REVIEWS

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Samurai Warriors: Spirit of Sanada Review — Returning to the Battlefield

Samurai Warriors: Spirit of Sanada takes place during the Samurai Warriors 4 timeline and focuses on the Sanada clan, giving time to feature unplayed battles and closely follow the lives of these skilled warriors. …Read More The post Samurai Warriors: Spirit of Sanada Review — Returning to the Battlefield by Azario Lopez appeared first on DualShockers.

Koei Tecmo

Samurai Warriors: Spirit of Sanada Review – Growing Convictions (PS4)

[embedded content] Warfare in gaming is typically simplified into a tale of good versus evil with the player getting to triumph over the bad guy in the end. Rarely is history that black and white when closely examined, but the atrocities of combat are easier to justify when it’s deemed noble in nature. Samurai Warriors: Spirit of Sanada takes the road less traveled in gaming, as it presents feudal Japan in a much more realistic view. Clans were fighting for what they believed in, mostly in terms of unifying Japan, and if that meant conflict then they weren’t afraid to test their convictions. Unlike other games in Omega Force’s Samurai Warriors series, Spirit of Sanada follows the story of one specific family. Players begin the lengthy story by playing as family patriarch Masayuki Sanada, a legendary tactician that became notorious for his switching allegiances, and eventually play as his two sons: Yukimura and Nobuyuki. This focused narrative helps the game out an incredible amount, as it helped me become more invested in the events of feudal Japan. Past games were hard to follow at times, due to it focusing on over a dozen clans battling it out, while this manages to tell a more impactful story. What…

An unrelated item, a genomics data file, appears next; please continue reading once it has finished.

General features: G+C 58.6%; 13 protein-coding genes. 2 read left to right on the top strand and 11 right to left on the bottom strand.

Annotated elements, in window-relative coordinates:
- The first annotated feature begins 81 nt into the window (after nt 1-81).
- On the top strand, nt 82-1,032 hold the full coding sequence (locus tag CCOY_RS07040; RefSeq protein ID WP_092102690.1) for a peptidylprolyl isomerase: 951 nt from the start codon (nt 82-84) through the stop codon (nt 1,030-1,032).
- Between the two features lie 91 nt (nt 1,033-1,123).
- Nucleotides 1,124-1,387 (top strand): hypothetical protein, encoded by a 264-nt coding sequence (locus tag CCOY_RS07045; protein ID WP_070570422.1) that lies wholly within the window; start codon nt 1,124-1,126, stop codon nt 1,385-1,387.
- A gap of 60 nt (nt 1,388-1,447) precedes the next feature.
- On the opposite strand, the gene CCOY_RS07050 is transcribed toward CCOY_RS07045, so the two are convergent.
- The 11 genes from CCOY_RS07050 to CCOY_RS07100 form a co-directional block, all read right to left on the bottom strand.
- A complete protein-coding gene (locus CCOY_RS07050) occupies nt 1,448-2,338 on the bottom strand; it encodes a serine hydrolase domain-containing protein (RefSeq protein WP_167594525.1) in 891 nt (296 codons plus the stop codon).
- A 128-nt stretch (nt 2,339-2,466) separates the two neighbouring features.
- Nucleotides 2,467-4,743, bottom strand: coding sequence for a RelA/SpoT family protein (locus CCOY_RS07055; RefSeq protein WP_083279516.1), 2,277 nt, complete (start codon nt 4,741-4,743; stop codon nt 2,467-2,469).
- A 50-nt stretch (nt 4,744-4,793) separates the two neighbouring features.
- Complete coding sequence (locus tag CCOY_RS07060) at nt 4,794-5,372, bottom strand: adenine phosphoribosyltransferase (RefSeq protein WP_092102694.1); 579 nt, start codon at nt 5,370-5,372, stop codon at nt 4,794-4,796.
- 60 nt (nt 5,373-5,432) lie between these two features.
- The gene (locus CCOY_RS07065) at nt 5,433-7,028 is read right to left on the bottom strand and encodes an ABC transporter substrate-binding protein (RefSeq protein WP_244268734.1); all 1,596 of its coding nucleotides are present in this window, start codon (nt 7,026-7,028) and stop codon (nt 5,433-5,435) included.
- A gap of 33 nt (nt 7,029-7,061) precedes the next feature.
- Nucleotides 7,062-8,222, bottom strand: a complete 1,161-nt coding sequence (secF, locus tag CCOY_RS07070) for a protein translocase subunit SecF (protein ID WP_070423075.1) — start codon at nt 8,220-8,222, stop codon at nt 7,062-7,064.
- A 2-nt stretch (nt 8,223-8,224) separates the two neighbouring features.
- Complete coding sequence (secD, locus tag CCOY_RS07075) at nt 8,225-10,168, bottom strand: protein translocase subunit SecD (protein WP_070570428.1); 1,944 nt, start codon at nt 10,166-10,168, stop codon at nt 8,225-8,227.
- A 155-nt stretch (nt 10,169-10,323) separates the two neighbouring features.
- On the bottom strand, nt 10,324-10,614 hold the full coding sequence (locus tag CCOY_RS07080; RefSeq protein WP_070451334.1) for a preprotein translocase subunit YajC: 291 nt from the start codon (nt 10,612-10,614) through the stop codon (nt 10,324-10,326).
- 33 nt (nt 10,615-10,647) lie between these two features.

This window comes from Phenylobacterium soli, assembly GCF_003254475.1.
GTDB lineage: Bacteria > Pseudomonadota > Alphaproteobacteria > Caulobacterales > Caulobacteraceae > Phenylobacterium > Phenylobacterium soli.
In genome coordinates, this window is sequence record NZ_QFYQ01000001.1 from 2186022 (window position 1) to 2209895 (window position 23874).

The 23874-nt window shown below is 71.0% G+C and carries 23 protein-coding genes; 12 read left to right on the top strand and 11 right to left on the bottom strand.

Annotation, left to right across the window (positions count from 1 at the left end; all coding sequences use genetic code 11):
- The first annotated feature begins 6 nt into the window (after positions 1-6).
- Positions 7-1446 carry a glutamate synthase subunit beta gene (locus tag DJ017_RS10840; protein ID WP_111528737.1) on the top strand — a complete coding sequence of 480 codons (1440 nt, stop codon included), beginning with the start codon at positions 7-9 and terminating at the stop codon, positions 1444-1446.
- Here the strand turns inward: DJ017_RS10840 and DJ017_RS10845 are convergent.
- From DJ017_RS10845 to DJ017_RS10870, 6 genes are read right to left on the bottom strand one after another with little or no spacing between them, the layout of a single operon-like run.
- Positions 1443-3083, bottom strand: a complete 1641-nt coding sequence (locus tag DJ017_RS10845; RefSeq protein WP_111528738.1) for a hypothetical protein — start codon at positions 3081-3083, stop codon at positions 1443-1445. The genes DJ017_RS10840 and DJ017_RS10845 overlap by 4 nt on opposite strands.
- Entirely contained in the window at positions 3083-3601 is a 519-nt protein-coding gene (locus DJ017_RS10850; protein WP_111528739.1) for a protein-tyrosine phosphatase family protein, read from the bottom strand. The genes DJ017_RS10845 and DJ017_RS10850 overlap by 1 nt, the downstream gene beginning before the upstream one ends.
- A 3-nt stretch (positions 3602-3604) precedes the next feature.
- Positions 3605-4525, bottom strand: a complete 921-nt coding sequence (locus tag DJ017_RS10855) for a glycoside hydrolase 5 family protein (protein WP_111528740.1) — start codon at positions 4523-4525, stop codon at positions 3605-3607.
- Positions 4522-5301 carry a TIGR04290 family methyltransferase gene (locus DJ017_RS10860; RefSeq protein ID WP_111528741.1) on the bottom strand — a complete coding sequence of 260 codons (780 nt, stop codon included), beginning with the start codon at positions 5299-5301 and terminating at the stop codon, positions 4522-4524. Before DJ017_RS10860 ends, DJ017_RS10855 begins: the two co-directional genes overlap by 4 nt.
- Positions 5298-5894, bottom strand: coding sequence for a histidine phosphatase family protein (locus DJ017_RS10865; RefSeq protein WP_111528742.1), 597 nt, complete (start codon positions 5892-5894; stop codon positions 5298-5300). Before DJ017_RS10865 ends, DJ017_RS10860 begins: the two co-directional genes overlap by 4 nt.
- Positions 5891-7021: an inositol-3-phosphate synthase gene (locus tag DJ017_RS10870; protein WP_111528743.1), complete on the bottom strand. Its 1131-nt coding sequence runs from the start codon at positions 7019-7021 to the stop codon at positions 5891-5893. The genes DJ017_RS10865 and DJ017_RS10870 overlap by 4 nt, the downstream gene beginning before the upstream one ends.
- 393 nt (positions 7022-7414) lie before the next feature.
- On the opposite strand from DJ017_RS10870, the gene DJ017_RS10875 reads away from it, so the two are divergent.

Aquaplus

Utawarerumono: Mask of Deception Review — A Solid Visual Novel Hybrid

Utawarerumono: Mask of Deception is a good addition to the wide range of visual novels on PS4 and Vita. It’s definitely worthy of adding to your collection if you’re a fan of the genre. …Read More The post Utawarerumono: Mask of Deception Review — A Solid Visual Novel Hybrid by Jordan Boyd appeared first on DualShockers.